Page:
Barrie Deas: Scallop wars a skirmish compared to bigger game of Brexit

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The recent clashes in the Channel between UK and French fishing vessels over scallop grounds highlight a number of important issues.

The most important of these is that, whatever the rights and wrongs of disputes over fishing rights, it is never permissible to resort to intimidation and violence. There have been many fishing disputes in the past and doubtless there will be many in the future.

French and British boats clashed earlier this week in video captured by France 3.

French and British boats clashed earlier this week in video captured by France 3.

The correct place to resolve these is around the table, not on the high seas using flares, bottles stones and shackles to intimidate crews. Our vessels were forced to withdraw from the disputed area as skippers feared for the welfare of their crews.

The issues this week led us to raise the matter with the British government. We asked for protection for our vessels, which were fishing legitimately as part of their work in the UK scallop industry, which is worth £120m and supports 1,350 jobs.

While the clashes off the coast of Normandy have made headlines around the world, it is worth noting that every day of the week many French fishing vessels fish within UK waters, sometimes as close as six miles from the coast, much to the annoyance of British fishermen.

On many occasions, UK fishermen have been tied up, quotas exhausted, as French vessels with their much more generous allocations have continued to fish in sight of land. The French share of Channel cod is 84 per cent. The UK share is nine per cent.

This has been intensely frustrating but at no time have British fishermen resorted to intimidating or violent tactics.

Only last week, French trawlers - not for the first time - towed away crab pots set Cornish fishermen only eight miles from the UK coast. This provocation was met with fury and protests by our fishermen but also restraint.

The UK’s departure from the European Union, and therefore from the Common Fisheries Policy, will be a game changer.

It is true, as the local French fishermen engaged in the Baie de Seine dispute claim, that after Brexit UK vessels will have no longer have an automatic right of access to fish in this area because it is located within the French Exclusive Economic Zone.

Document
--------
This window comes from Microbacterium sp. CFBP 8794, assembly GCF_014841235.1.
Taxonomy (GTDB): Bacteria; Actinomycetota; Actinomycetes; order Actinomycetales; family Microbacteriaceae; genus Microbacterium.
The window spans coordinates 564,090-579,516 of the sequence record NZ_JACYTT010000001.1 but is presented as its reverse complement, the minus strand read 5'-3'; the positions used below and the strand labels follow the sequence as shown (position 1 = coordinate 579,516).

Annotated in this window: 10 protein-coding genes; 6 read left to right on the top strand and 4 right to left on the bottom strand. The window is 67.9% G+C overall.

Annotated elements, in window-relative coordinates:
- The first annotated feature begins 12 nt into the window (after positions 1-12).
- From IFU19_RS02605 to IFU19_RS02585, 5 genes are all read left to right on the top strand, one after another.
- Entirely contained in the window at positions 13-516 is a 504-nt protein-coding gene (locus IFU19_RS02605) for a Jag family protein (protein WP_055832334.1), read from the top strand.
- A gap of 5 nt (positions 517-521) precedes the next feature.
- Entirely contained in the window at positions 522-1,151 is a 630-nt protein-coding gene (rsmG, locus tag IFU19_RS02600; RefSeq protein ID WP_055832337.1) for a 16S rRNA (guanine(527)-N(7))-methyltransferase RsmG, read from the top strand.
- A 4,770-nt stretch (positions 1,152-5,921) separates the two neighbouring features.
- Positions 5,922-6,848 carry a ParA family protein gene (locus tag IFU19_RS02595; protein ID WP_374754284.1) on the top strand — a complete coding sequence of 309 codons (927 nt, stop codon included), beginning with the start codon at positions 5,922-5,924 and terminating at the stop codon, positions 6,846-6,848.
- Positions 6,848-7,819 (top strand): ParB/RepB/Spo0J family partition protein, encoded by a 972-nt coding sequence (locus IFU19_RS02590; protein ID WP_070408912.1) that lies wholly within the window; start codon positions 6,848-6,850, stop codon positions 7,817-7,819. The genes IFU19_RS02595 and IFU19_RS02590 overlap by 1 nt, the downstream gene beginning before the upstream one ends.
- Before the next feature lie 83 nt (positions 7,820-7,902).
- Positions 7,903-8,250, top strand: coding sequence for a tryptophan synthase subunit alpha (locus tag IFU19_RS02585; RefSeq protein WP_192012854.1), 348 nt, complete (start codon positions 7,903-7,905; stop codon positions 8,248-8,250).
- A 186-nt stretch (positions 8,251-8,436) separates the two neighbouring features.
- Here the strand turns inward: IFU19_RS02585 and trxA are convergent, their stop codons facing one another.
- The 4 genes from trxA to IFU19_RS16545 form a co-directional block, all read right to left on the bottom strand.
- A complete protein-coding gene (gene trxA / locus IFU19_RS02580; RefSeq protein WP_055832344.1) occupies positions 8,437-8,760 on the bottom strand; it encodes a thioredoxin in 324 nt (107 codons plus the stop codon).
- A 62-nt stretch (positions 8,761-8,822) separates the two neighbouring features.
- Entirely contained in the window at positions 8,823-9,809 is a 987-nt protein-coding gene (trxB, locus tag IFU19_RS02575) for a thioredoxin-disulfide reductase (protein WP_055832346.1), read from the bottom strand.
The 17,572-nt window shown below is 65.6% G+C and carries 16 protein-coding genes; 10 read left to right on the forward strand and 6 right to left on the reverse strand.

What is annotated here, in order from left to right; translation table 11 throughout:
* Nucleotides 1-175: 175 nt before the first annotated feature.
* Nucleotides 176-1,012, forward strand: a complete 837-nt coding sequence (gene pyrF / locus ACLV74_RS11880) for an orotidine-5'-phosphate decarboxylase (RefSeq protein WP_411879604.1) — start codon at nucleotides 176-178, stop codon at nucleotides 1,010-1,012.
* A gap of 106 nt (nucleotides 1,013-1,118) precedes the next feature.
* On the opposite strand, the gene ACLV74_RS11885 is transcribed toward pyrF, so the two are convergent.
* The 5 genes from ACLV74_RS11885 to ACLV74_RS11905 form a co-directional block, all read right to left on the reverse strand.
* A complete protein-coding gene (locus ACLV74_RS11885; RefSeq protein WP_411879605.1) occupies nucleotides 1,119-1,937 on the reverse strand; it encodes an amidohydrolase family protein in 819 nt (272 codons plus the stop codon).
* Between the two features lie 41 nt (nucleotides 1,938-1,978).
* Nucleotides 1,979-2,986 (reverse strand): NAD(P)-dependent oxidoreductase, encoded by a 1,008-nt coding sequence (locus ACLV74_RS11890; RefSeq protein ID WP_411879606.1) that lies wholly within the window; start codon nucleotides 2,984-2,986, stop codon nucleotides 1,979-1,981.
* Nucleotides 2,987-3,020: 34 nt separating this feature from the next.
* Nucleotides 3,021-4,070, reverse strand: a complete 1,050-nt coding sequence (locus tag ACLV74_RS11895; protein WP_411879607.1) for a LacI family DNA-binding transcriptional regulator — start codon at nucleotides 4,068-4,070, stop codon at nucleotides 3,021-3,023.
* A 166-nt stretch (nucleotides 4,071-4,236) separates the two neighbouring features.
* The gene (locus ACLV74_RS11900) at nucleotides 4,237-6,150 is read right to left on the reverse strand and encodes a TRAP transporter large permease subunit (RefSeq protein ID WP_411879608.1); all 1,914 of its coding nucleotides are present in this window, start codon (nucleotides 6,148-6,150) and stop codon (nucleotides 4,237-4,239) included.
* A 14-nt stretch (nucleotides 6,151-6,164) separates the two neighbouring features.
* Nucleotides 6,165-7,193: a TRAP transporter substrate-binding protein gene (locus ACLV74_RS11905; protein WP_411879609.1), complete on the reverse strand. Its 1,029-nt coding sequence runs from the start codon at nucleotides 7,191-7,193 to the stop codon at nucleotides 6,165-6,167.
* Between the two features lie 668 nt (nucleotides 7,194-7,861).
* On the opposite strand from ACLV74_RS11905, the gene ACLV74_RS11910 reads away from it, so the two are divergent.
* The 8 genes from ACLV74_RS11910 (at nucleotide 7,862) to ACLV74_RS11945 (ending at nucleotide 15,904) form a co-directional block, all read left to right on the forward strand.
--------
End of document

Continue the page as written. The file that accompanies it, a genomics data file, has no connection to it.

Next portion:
Their French colleagues along the coast will not, however, miss the much bigger implication.

As the UK will (automatically) become an independent coastal state when the UK leaves the EU, French vessels will no longer have an automatic right to fish in the UK Exclusive Economic Zone.

As the European fleets currently catch around six times as much in UK waters as UK vessels catch in EU waters, they rightly understand that the writing is on the wall for the grossly asymmetrical arrangements that have existed under the Common Fisheries Policy.

Under UN law of the sea, the coastal state has responsibility for managing the resources within its EEZ and to determine who will be allowed to fish in its waters and under what conditions.

The EU will of course have the same rights to exclude or apply conditions to UK vessels fishing in French waters. But their pool of resources is much smaller and our effort in their waters by comparison is tiny.

The scallop wars last week were a local spasm that will have embarrassed the Government in Paris. France, and all of the other EU fishing nations, are intent on keeping something as close as possible to the status quo on access to fish in UK waters and quota shares. Their cause is not helped by a bring it on attitude within parts of the French industry.

Controlling access to our waters and rebalancing quota shares to more closely reflect the resources located within UK waters are a centrepiece within the Government’s White Paper of Fisheries.

Doubtless there will be a period of adjustment with more or less turbulence, but things will settle down. There is a legal obligation on all countries which share transboundary fish stocks, to cooperate in their management and sustainable exploitation.

The most likely future model for management of shared stocks is annual bilateral agreements – as currently happens between EU and Norway.

Safe harvesting rates are agreed on the basis of scientific advice and levels of access to fish in each other’s waters, along with quota shares are agreed during autumn negotiations each 
year.

The French authorities have primary responsibility for ensuring that there is no recurrence of the anarchic and troubling scenes witnessed last week.

If such events were to take place in UK waters, doubtless a police investigation would be under way and there is no dearth of evidence, supplied on video by the perpetrators themselves.

On the political front, a meeting is to be held in London next week involving Government officials and fishing representatives from both sides to try to resolve the dispute.

Scallops are a valuable resource and it is vital that they are fished only at sustainable levels.

There is no fundamental reason why in a spirit of reconciliation and compromise, a deal acceptable to both sides cannot be reached.

And in the meantime, the UK continues to head for the door, leaving the Common Fisheries Policy behind. This rather than the events of last week is the bigger game in play.

Barrie Deas is Chief Executive of the National Federation of Fishermen’s Organisations.